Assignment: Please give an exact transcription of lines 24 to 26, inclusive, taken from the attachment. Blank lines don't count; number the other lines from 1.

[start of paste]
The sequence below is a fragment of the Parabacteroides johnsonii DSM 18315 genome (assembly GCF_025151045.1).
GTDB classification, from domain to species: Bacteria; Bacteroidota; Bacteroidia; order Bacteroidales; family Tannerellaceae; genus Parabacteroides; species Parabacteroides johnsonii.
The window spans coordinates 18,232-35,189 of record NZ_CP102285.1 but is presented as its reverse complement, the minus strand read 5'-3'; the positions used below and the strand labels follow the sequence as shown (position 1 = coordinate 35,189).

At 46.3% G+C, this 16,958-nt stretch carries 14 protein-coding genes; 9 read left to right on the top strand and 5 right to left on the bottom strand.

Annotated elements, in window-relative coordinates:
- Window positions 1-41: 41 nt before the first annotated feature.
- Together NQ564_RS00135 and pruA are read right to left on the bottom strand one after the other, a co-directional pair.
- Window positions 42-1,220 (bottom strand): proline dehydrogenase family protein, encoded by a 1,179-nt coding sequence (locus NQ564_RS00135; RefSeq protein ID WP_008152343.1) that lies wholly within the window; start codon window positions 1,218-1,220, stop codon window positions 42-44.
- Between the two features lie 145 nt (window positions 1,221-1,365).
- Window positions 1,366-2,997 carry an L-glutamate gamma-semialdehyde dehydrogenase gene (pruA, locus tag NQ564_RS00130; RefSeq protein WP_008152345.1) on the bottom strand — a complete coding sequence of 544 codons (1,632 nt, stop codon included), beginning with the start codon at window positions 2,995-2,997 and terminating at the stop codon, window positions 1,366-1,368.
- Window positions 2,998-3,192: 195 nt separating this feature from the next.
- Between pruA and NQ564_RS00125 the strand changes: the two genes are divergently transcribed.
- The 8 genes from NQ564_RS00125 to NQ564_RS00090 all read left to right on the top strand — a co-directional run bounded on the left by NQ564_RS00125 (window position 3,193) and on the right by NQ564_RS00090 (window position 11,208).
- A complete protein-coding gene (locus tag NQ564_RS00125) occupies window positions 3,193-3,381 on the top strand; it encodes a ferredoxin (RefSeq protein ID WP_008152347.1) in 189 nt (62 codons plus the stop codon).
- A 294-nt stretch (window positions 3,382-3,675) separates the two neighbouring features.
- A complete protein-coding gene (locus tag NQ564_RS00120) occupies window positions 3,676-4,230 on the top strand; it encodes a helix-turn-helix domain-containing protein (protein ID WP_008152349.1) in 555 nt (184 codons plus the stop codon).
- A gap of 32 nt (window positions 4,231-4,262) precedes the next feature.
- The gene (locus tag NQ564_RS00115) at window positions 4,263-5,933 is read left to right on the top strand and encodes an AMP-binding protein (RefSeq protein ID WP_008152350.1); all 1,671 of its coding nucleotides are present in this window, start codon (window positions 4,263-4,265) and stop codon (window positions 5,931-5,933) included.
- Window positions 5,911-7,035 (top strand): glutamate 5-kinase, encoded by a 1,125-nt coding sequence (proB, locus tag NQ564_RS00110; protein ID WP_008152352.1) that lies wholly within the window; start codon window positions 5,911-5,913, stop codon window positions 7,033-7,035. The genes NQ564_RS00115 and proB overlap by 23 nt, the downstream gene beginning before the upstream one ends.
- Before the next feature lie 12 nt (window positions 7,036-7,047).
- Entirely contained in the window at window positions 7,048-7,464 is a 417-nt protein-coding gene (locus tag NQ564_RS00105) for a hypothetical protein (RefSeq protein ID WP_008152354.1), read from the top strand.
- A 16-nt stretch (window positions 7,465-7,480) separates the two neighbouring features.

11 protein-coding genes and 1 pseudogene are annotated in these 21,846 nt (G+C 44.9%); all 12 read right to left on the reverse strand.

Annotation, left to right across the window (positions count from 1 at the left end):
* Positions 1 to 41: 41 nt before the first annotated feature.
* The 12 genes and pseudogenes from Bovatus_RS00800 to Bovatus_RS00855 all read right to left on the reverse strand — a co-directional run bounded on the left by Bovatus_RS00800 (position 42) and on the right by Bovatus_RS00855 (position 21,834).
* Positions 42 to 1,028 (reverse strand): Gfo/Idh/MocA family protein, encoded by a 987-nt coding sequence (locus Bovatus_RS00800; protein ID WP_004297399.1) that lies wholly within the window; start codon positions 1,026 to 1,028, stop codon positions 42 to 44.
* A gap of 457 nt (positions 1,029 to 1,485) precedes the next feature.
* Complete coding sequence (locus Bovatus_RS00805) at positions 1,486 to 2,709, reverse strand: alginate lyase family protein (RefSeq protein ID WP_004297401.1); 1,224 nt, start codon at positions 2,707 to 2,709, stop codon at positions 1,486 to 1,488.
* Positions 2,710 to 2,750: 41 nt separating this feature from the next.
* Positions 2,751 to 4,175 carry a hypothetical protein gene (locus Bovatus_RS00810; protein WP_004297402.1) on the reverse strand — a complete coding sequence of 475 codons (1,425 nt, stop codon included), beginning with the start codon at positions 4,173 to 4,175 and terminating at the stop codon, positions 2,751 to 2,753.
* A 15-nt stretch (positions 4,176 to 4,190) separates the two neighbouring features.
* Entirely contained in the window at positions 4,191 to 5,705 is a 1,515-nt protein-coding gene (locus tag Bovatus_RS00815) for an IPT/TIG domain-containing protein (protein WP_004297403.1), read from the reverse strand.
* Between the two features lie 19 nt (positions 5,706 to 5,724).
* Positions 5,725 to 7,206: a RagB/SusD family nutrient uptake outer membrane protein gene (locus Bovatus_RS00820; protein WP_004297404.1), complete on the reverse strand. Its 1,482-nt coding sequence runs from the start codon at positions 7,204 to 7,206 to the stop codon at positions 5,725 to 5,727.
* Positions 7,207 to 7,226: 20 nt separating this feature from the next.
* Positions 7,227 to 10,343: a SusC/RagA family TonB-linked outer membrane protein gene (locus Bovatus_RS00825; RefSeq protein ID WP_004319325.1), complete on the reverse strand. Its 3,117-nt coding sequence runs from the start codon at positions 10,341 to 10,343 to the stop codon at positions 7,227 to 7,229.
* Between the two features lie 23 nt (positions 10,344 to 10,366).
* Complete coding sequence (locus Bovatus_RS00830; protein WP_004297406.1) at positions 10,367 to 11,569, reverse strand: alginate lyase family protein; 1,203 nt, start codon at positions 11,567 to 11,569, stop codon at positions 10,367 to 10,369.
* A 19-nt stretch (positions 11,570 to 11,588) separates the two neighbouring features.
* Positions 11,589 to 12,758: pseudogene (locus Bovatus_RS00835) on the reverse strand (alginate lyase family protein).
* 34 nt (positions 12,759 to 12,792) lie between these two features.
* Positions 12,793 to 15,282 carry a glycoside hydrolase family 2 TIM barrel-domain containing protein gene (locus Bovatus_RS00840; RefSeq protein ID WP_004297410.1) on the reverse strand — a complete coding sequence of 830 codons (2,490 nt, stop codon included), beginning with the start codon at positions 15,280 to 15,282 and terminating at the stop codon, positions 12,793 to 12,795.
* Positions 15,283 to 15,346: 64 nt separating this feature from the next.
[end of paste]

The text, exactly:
Annotation, left to right across the window (positions count from 1 at the left end):
* Positions 1 to 41: 41 nt before the first annotated feature.
* The 12 genes and pseudogenes from Bovatus_RS00800 to Bovatus_RS00855 all read right to left on the reverse strand — a co-directional run bounded on the left by Bovatus_RS00800 (position 42) and on the right by Bovatus_RS00855 (position 21,834).